Banner triangles

Can an employer say no to a data subject access request?

In the third and final article in our DSAR mini-series, we look at the exemptions which are available to an employer when considering whether or not they have to disclose an employee’s personal data following receipt of a data subject access request.

Background

Our previous articles have focused on what constitutes personal data (Data Subject Access Request Series Personal Data) and how to properly redact such data prior to disclosure (Data subject access requests: Data redaction in an Employment context). However, what about a situation where an employer does not want to disclose the personal data which it has identified following a data subject access request by an employee? For example, what if the personal data contains confidential or business sensitive information. Is there any mechanism by which an employer can refuse to make the disclosure? The answer is yes, but only in very limited situations.

Exemptions

Employees have a right to access personal data which their employer collects about them. In general, therefore, following a data subject access request, an employer will have to confirm what personal data is being processed and provide a copy of that personal data together with certain specified information.  However, there are some exemptions to this rule. Under the GDPR there is no obligation to comply with a subject access request where the personal data:

(1) is covered by legal professional privilege due to anticipated or ongoing legal proceedings. This applies only to documents which carry legal professional privilege for the purposes of English law or its equivalent under Scots law. It is important to remember, however, that legal privilege is not a universal concept and documents created by legal professionals in other jurisdictions may not be protected in this way;

(2) concerns purely personal or household activity. This would cover personal information but probably not records made personally in a work context;

(3) is a reference given (or to be given) in confidence for employment, training or educational purposes. The exemption covers the personal data within the reference whether processed by the reference giver or the recipient;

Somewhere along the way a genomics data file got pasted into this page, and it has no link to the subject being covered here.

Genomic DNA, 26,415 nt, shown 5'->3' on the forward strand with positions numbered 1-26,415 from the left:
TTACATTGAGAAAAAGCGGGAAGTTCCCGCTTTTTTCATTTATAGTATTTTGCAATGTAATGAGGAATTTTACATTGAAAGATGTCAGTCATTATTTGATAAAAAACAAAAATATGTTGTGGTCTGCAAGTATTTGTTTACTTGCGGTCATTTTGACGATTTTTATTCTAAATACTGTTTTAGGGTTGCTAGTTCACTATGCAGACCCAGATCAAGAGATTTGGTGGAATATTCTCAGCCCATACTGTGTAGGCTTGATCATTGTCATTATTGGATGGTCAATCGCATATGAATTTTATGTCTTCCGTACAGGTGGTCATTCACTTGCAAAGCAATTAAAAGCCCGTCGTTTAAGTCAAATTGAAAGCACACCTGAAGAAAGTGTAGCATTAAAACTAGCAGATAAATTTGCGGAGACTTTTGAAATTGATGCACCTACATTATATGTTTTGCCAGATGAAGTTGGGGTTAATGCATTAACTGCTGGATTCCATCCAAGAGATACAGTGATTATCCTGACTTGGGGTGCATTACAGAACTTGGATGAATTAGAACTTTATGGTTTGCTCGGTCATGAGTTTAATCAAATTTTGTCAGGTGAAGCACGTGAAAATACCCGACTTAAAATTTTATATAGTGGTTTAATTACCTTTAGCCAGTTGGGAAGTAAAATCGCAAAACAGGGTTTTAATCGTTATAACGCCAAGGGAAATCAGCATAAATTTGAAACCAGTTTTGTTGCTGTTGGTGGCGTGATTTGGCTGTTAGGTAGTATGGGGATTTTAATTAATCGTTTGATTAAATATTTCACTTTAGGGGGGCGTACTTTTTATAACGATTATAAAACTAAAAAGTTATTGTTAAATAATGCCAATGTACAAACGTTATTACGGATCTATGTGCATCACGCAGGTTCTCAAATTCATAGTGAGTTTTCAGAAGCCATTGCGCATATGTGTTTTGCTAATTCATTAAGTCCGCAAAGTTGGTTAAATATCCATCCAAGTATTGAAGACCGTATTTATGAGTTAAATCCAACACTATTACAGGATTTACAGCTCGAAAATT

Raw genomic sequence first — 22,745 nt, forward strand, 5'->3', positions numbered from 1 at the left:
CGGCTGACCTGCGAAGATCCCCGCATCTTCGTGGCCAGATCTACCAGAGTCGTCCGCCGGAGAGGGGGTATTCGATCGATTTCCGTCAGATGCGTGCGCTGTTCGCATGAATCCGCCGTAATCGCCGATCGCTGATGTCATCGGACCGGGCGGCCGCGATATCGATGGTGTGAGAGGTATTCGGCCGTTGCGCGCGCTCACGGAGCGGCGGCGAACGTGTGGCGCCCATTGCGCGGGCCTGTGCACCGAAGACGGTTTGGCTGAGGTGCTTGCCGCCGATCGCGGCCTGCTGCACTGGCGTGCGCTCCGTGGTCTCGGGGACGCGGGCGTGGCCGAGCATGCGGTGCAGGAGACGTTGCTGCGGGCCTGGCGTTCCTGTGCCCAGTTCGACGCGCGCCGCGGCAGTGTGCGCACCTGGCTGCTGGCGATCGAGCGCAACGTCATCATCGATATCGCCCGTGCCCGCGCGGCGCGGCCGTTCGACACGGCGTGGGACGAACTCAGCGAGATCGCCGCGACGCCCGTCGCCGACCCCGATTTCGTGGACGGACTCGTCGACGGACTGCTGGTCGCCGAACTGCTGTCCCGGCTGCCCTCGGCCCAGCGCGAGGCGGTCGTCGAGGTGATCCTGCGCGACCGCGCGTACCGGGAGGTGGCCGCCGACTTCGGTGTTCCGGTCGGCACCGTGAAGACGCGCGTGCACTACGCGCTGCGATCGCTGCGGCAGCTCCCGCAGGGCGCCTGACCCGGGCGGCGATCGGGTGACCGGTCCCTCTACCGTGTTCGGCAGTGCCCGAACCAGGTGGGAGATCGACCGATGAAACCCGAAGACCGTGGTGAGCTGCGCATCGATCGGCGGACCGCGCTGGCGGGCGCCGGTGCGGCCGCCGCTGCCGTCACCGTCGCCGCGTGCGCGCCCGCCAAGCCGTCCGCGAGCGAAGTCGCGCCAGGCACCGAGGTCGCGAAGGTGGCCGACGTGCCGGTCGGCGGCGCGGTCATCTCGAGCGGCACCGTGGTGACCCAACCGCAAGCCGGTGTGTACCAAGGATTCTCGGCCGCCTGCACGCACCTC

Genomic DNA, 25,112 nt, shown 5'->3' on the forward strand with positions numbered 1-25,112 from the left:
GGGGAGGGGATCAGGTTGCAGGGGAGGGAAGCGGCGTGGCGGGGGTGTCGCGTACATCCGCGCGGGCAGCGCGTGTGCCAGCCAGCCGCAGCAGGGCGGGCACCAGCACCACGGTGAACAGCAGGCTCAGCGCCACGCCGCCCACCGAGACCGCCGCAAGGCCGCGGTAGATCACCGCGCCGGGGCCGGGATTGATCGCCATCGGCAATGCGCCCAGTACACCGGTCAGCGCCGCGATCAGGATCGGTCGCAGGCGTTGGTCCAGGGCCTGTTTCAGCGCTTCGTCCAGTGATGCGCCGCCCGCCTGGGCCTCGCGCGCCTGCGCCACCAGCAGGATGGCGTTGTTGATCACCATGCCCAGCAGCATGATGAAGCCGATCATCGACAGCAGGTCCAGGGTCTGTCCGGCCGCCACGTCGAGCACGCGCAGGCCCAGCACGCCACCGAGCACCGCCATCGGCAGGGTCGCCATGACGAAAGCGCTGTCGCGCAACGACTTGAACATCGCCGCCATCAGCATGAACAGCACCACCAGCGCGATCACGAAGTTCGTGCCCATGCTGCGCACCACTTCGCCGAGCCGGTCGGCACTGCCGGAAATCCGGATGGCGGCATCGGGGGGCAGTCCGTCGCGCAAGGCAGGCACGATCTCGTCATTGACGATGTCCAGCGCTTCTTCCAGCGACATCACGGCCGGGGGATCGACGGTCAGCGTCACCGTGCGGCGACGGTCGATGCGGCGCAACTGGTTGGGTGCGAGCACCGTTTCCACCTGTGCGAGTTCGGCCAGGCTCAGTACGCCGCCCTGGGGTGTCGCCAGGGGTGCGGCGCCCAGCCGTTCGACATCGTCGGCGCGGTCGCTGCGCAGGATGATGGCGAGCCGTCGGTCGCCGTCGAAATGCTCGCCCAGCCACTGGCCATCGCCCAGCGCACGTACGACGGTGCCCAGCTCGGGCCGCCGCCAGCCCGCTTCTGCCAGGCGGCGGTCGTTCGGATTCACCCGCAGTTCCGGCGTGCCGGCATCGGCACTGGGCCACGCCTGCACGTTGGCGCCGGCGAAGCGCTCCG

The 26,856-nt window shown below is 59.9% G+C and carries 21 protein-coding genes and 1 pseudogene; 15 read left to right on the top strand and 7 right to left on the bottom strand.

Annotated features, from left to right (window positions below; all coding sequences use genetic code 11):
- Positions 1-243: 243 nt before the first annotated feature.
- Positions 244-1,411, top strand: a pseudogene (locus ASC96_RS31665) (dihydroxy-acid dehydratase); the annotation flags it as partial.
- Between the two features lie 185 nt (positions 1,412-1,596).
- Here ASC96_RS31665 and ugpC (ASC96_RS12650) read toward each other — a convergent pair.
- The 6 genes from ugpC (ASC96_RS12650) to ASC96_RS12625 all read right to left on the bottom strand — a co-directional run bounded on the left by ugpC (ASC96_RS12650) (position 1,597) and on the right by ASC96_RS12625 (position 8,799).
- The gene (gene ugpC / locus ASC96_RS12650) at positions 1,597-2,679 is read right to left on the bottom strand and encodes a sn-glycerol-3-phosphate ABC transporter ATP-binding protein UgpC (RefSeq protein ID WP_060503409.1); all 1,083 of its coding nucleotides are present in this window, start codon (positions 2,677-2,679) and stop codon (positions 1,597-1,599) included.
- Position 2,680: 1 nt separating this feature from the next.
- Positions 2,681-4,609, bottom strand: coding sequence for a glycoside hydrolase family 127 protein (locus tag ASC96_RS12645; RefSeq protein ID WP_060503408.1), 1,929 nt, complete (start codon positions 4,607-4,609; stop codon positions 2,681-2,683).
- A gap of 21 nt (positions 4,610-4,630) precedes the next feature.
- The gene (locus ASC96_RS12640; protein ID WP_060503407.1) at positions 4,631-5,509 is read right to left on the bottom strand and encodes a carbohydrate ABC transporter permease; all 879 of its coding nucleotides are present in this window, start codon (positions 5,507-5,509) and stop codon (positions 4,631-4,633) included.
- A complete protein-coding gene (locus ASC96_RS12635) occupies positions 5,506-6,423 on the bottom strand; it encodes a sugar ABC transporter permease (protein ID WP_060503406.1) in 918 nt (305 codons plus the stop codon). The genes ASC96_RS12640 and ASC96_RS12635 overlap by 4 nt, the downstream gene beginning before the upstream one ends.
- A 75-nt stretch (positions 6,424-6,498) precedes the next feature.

(4) is processed for the purposes of management forecasting or management planning in relation to a business or other activity to the extent that complying with a data subject access request would prejudice the conduct of the business or activity. For example, it is likely to prejudice the conduct of a business if information on a staff redundancy programme is disclosed in advance of it being announced to the rest of the workforce;

(5) consists of records of intentions in relation to negotiations between the employer and employee to the extent that compliance with the subject access request would be likely to prejudice the negotiations. This could be important in the context of exit or settlement agreement negotiations for example.

What to do if an exemption applies

If one of the exemptions to the rules on data subject access applies, it does not necessarily mean that none of the personal data should be disclosed. Rather, the employer should review the personal data to see whether it can be redacted or otherwise removed but all other data provided.

While these are explicit exemptions under the GDPR, employers as data controllers also need to be aware of the wider need to protect third party personal data and commercially sensitive data which may be contained in the same documents as personal data concerning the data subject. Again, in such situations employers should consider whether the data can be sensibly redacted in order to enable disclosure.

Top tips

  • Taking all of the articles from our mini-series into account, in summary, when faced with collating personal data following a subject access request, an employer should:
  • identify the pool of data that is personal data about the employee making the request;
  • seek to narrow the amount of data in the pool using appropriate criteria;
  • review the data identified to see if it contains personal data relating to other individuals;
  • decide whether to seek the consent of those other individuals, disclose without their consent or refuse to disclose the data;
  • make any redactions as appropriate;
  • consider whether any exemptions to the subject access rules apply and, if so, redact or otherwise remove that data; and
  • finalise the copy data to be disclosed.

Disclaimer

This document is for informational purposes only and does not constitute legal advice. It is recommended that specific professional advice is sought before acting on any of the information given.

Insights

Read the latest articles and commentary from Shoosmiths or you can explore our full insights library.